Exclusive Interview with Richard Shepard

     September 16, 2007

Written by Niall Browne

Richard Shepard is fast becoming a well respected writer-director following the release of The Matador and now the well reviewed The Hunting Party starring Richard Gere and Terrance Howard.

In the film Gere and Howard are among a group of journalists who are mistaken as a CIA hit squad as they try and track down a Bosnian War Criminal. I haven’t seen the film yet due to the staggered release that films get on an international level, but I am really looking forward to it.

Shepard’s previous film The Matador is a first rate black comedy starring Pierce Brosnan as a hit man going through a midlife crisis and Greg Kinnear co-stars as the business man that he befriends while in Mexico. It is a film that you must seek out on DVD. Brosnan gives a fascinating performance (okay, I know I’m biased because I’m Irish) and Kinnear is always good value.

Shepard comes across as a really nice guy and with a bit of luck he’ll live up to his potential- that is, if the studio machine doesn’t eat him up and spit him out. He’s got a distinct style and he seems to want to make edgy- grown up films. God bless him for that.

Anyway, enough of my crazy ramblings, here’s the interview.

Richard, firstly congratulations on the Emmy for Ugly Betty. Do you see yourself returning to the show at any stage?

Richard Shepard: As of now, it’s just a nomination (the awards are Sunday) I won the DGA award for it, though. And I would love to do another episode if the scheduling can be worked out. I’m really excited because I’m doing a 30 Rock episode in a few weeks. I love that show.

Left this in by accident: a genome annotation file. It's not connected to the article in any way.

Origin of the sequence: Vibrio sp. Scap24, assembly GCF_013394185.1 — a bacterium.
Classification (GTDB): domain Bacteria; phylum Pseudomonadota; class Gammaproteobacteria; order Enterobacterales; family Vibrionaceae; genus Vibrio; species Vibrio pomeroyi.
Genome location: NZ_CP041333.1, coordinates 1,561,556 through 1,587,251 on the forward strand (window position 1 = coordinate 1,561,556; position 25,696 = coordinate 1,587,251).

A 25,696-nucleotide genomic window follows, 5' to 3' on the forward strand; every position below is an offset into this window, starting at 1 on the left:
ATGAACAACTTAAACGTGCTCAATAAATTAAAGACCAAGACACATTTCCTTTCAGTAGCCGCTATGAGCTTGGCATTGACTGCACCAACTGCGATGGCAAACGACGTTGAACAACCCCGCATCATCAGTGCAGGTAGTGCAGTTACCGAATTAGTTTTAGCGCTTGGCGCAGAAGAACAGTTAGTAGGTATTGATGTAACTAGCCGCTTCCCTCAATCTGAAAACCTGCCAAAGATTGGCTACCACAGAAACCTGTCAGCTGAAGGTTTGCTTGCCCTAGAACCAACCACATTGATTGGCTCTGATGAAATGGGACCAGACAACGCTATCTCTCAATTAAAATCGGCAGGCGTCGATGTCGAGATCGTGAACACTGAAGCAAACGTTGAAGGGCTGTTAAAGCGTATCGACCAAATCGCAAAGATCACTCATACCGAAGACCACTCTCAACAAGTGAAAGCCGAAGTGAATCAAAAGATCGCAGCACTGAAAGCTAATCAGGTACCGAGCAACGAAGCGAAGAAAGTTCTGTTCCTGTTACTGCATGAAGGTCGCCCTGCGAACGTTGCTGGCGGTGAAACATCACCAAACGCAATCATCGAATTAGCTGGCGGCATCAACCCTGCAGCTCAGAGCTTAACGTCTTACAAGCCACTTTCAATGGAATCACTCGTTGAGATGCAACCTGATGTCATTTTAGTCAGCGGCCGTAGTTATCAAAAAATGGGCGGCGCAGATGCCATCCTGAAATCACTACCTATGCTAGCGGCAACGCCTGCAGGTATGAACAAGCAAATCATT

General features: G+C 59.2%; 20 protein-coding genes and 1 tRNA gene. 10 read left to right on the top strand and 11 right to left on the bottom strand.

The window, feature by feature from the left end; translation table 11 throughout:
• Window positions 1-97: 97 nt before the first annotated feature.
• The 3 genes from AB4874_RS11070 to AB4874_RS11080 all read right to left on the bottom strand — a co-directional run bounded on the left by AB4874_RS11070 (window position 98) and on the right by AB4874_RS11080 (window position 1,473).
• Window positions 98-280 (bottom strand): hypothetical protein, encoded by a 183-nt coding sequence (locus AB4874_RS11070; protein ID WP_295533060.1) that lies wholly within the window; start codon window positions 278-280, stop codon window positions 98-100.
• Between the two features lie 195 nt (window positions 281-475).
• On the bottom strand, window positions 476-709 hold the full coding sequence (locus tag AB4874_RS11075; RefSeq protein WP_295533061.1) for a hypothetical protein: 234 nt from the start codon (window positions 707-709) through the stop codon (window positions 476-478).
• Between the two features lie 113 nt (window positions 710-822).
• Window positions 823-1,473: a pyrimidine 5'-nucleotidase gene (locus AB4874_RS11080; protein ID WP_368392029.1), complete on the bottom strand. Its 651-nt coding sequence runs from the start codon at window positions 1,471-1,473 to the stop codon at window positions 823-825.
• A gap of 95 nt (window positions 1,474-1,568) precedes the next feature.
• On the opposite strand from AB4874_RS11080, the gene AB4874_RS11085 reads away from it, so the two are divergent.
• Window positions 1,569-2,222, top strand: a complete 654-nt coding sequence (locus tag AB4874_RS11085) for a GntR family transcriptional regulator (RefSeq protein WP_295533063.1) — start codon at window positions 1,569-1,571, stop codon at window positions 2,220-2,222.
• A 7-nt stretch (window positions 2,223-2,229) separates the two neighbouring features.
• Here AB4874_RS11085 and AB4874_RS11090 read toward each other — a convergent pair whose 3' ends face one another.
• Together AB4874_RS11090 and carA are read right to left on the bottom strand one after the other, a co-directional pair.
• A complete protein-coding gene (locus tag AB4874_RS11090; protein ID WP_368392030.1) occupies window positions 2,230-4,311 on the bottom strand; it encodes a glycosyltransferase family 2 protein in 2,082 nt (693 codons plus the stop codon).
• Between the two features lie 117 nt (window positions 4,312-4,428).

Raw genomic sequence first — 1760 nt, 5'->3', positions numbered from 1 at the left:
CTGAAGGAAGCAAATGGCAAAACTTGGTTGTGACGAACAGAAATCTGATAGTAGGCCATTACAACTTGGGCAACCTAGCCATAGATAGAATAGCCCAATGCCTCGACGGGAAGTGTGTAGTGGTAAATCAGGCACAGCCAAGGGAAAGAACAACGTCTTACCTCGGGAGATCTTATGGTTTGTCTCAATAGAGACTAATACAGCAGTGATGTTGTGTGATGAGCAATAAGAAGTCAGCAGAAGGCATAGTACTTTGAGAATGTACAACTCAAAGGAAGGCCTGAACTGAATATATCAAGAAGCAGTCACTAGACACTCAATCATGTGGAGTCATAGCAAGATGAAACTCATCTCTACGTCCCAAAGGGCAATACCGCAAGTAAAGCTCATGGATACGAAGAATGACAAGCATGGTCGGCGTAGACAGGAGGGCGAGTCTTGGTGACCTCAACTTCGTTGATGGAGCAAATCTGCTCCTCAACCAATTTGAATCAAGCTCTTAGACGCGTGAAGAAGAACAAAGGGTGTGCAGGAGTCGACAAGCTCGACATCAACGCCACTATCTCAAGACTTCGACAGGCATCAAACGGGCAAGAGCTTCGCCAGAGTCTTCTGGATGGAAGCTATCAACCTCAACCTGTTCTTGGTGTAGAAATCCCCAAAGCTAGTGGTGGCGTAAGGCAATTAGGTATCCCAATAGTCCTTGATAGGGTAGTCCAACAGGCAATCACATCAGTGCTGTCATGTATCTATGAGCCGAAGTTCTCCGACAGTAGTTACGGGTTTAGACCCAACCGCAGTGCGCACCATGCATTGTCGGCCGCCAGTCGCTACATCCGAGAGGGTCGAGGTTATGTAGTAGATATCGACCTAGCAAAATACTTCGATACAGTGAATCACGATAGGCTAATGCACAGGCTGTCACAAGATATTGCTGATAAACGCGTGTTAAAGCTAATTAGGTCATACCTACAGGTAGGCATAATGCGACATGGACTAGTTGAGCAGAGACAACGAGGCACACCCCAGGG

How did you first get interested in filmmaking?

Richard Shepard: I wanted to be the third baseman for the NY Mets baseball team, but at around age 12 I realized that you had to have an iota of athletic talent to play professional sports, so I started making super 8 movies instead.

What types of films do you enjoy watching?

I’m a movie fan I will see everything from art film to Bourne Ultimatum. (which was my least favourite of the series, despite the great reviews it got).

What do you think has been the greatest achievement of your career so far?

That I have a career at all. I’ve had more ups and downs than you can imagine. Five years ago my agent fired me and I was dead broke. Stamina is something they rarely teach you at film school.

What’s the most difficult part of your job as a writer-director?

Everything is hard. Writing is hard. Getting financing is hard. Getting talent attached. Filming, editing, the release. It’s all hard, but it’s also incredible fun.

Run me through your average day.

When I’m writing I try to write five pages a day. Even if it’s just crap. five pages a day. That way I can get a draft quickly. And then I do the hard part– rewriting. I’m a big rewriting. My first official first draft is usually my tenth draft. But writing is a solitary job, while directing is a 17 hour a day overload, of working with hundreds of people and managing hundreds of personalities. I like writing and directing since they are so very different.

What was it like getting so much critical acclaim for The Matador?

Amazing. Roger Ebert’s rave — the first real review of the film at Sundance, changed my life. But you if you are going to read reviews you have to be able to read the bad ones. It’s tough, very tough.

I thought it was a great film and that it should have been a great breakout film for Pierce Brosnan. However, I was disappointed by the release pattern and marketing. I believe that it could have grossed a lot more. What’s your opinion?